Peer-to-peer support

Another important dynamic that was observed during focus groups was peer support between participants. A sense of comradery developed early in both focus groups among patients who had never met before. Patients felt isolated in their lives. Finding others who had experienced similar challenges prompted immediate connection, and also appeared to provide positive feedback when patients perceived they were able to help one another. Participants responded positively to one another, with suggestions and encouragement upon sharing stories. Participants immediately voiced emotional support when one of them shared a difficult experience. Their own wide range of experiences with different support programs also allowed them to interject with concrete suggestions about resources others could turn to for help with a given task. Participants suggested exercise opportunities, case management services, as well as ways others could advocate for themselves, or address challenges with their provider’s offices.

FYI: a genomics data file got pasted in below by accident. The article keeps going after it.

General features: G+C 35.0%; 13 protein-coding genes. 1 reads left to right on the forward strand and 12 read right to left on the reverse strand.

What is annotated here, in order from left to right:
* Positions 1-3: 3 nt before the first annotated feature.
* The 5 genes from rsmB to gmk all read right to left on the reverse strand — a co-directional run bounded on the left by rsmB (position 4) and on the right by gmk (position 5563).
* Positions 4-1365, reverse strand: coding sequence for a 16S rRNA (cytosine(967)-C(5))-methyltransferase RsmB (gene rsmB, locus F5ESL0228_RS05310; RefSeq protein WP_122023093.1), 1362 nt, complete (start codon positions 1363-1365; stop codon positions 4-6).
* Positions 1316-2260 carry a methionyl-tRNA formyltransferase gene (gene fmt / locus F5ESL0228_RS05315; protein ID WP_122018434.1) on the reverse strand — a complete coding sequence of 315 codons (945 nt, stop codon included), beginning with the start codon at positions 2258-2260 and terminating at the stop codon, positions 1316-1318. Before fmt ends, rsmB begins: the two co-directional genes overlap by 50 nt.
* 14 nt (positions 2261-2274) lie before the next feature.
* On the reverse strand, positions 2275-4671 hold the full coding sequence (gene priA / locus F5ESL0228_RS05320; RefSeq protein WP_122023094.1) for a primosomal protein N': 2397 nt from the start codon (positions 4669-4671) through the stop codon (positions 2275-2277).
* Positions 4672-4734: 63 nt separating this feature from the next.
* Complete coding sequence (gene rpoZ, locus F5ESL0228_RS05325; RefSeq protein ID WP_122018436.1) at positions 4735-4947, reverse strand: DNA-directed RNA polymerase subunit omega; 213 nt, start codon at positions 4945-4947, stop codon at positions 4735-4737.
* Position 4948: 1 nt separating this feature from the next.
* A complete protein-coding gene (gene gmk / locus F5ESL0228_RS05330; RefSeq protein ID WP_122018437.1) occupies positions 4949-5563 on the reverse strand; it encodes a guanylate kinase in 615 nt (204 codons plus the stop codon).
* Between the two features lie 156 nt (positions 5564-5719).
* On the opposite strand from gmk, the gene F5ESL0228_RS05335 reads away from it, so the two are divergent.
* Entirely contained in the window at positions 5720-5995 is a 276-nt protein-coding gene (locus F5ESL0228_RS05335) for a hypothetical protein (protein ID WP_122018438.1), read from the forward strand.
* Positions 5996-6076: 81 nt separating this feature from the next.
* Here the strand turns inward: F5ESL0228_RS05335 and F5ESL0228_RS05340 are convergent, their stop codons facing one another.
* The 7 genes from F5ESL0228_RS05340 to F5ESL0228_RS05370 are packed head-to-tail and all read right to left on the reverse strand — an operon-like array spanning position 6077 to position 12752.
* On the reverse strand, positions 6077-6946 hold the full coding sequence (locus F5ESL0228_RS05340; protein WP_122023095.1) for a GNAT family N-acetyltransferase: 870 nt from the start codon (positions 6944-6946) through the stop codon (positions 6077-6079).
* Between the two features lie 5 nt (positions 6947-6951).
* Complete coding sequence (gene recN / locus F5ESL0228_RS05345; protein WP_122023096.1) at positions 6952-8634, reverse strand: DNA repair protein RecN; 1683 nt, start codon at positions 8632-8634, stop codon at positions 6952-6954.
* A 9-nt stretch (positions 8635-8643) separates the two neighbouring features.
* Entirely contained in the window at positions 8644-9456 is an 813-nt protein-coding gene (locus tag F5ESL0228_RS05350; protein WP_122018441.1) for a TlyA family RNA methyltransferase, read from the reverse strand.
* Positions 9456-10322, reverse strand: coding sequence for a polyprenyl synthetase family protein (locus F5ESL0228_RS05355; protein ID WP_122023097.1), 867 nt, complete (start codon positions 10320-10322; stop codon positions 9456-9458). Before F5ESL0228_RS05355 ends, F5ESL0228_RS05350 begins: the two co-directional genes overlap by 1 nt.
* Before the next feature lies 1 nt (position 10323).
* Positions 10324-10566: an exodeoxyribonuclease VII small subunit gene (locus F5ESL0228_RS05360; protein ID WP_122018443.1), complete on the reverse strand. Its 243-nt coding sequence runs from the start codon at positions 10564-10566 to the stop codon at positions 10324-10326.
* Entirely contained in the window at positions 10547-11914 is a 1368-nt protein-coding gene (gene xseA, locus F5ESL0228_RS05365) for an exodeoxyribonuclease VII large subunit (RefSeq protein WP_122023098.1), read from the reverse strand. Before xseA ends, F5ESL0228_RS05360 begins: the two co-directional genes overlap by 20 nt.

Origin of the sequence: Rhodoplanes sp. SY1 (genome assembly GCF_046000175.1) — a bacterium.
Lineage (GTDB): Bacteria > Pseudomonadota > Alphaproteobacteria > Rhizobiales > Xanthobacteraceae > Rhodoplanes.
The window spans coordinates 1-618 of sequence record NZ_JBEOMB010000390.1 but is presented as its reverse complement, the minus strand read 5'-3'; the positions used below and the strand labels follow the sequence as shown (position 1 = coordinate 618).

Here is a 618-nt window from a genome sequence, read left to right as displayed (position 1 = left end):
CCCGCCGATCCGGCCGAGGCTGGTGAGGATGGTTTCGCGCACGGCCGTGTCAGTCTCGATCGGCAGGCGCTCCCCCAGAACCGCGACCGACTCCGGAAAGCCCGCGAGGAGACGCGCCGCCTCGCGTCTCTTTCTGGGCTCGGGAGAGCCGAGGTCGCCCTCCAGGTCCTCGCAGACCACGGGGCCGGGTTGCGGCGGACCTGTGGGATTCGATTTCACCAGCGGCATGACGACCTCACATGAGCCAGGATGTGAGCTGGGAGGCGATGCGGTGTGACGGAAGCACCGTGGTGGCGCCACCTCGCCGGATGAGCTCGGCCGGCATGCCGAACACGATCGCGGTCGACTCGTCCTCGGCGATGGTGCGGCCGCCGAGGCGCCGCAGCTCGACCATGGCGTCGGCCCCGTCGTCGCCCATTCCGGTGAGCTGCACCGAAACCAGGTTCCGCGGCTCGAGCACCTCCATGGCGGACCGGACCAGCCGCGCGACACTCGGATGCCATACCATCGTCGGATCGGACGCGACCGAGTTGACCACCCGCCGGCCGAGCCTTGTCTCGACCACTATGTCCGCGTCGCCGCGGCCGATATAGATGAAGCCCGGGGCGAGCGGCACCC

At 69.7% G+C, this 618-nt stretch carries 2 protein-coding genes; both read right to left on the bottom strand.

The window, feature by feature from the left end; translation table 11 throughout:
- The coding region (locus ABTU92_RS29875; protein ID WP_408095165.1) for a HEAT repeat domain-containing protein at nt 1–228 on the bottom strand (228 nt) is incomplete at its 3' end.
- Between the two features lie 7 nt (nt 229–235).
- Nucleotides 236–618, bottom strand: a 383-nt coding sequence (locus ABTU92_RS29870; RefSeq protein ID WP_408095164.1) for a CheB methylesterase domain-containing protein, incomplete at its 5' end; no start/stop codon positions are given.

Discussion

The findings from the focus group provide important insights about the unmet needs and most effective program features for the Medicaid patient population. While the findings have direct implications for the MGH iCMP as it considers ways to improve for Medicaid patients, they also have broader lessons for any high-risk, care coordination programs seeking to support Medicaid patient populations. The program design implications associated with each of the themes from the focus groups are indicated in Table 2.
Table 2

Program design implications

Provider connection/care coordination

Trauma support

Mental health